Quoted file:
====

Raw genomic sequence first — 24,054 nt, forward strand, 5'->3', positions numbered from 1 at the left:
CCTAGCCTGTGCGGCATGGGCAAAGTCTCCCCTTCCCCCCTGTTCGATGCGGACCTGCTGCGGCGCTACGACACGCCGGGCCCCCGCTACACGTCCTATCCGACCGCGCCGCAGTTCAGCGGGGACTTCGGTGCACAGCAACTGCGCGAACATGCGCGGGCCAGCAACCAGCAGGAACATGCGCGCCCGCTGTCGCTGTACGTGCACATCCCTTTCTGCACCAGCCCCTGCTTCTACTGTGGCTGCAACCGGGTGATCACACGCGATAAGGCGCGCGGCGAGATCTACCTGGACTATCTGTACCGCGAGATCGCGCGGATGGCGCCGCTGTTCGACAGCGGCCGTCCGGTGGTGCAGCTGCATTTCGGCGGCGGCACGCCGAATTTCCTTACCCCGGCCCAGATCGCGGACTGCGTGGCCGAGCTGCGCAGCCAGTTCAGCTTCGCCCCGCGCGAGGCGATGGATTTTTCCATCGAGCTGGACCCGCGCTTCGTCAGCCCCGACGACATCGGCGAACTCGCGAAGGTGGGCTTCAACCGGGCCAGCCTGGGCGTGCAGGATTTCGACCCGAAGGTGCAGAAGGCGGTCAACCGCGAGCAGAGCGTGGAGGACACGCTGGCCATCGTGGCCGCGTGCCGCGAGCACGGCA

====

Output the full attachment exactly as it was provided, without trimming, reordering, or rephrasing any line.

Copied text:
Raw genomic sequence first — 24,054 nt, forward strand, 5'->3', positions numbered from 1 at the left:
CCTAGCCTGTGCGGCATGGGCAAAGTCTCCCCTTCCCCCCTGTTCGATGCGGACCTGCTGCGGCGCTACGACACGCCGGGCCCCCGCTACACGTCCTATCCGACCGCGCCGCAGTTCAGCGGGGACTTCGGTGCACAGCAACTGCGCGAACATGCGCGGGCCAGCAACCAGCAGGAACATGCGCGCCCGCTGTCGCTGTACGTGCACATCCCTTTCTGCACCAGCCCCTGCTTCTACTGTGGCTGCAACCGGGTGATCACACGCGATAAGGCGCGCGGCGAGATCTACCTGGACTATCTGTACCGCGAGATCGCGCGGATGGCGCCGCTGTTCGACAGCGGCCGTCCGGTGGTGCAGCTGCATTTCGGCGGCGGCACGCCGAATTTCCTTACCCCGGCCCAGATCGCGGACTGCGTGGCCGAGCTGCGCAGCCAGTTCAGCTTCGCCCCGCGCGAGGCGATGGATTTTTCCATCGAGCTGGACCCGCGCTTCGTCAGCCCCGACGACATCGGCGAACTCGCGAAGGTGGGCTTCAACCGGGCCAGCCTGGGCGTGCAGGATTTCGACCCGAAGGTGCAGAAGGCGGTCAACCGCGAGCAGAGCGTGGAGGACACGCTGGCCATCGTGGCCGCGTGCCGCGAGCACGGCA